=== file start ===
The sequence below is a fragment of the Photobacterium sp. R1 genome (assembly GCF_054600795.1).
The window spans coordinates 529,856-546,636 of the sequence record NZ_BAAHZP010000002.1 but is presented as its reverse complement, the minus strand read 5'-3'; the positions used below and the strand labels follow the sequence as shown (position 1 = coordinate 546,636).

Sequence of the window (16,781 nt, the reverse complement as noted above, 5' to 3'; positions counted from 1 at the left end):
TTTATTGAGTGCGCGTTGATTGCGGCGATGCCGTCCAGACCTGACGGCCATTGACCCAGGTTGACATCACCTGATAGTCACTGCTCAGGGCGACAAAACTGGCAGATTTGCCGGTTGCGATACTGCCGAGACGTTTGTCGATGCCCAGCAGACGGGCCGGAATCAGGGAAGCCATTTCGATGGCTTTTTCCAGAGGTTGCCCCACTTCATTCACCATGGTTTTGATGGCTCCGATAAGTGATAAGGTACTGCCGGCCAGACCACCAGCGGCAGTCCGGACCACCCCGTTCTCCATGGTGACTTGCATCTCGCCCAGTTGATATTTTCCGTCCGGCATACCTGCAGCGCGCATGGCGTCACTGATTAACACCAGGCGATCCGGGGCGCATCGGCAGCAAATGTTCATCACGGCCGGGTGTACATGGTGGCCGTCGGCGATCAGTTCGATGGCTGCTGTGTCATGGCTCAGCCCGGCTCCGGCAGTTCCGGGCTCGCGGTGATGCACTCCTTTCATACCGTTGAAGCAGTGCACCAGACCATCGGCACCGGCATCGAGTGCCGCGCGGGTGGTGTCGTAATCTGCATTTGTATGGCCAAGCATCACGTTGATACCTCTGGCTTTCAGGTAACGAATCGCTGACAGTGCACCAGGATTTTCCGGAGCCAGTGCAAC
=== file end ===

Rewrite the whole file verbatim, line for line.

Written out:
The sequence below is a fragment of the Photobacterium sp. R1 genome (assembly GCF_054600795.1).
The window spans coordinates 529,856-546,636 of the sequence record NZ_BAAHZP010000002.1 but is presented as its reverse complement, the minus strand read 5'-3'; the positions used below and the strand labels follow the sequence as shown (position 1 = coordinate 546,636).

Sequence of the window (16,781 nt, the reverse complement as noted above, 5' to 3'; positions counted from 1 at the left end):
TTTATTGAGTGCGCGTTGATTGCGGCGATGCCGTCCAGACCTGACGGCCATTGACCCAGGTTGACATCACCTGATAGTCACTGCTCAGGGCGACAAAACTGGCAGATTTGCCGGTTGCGATACTGCCGAGACGTTTGTCGATGCCCAGCAGACGGGCCGGAATCAGGGAAGCCATTTCGATGGCTTTTTCCAGAGGTTGCCCCACTTCATTCACCATGGTTTTGATGGCTCCGATAAGTGATAAGGTACTGCCGGCCAGACCACCAGCGGCAGTCCGGACCACCCCGTTCTCCATGGTGACTTGCATCTCGCCCAGTTGATATTTTCCGTCCGGCATACCTGCAGCGCGCATGGCGTCACTGATTAACACCAGGCGATCCGGGGCGCATCGGCAGCAAATGTTCATCACGGCCGGGTGTACATGGTGGCCGTCGGCGATCAGTTCGATGGCTGCTGTGTCATGGCTCAGCCCGGCTCCGGCAGTTCCGGGCTCGCGGTGATGCACTCCTTTCATACCGTTGAAGCAGTGCACCAGACCATCGGCACCGGCATCGAGTGCCGCGCGGGTGGTGTCGTAATCTGCATTTGTATGGCCAAGCATCACGTTGATACCTCTGGCTTTCAGGTAACGAATCGCTGACAGTGCACCAGGATTTTCCGGAGCCAGTGCAAC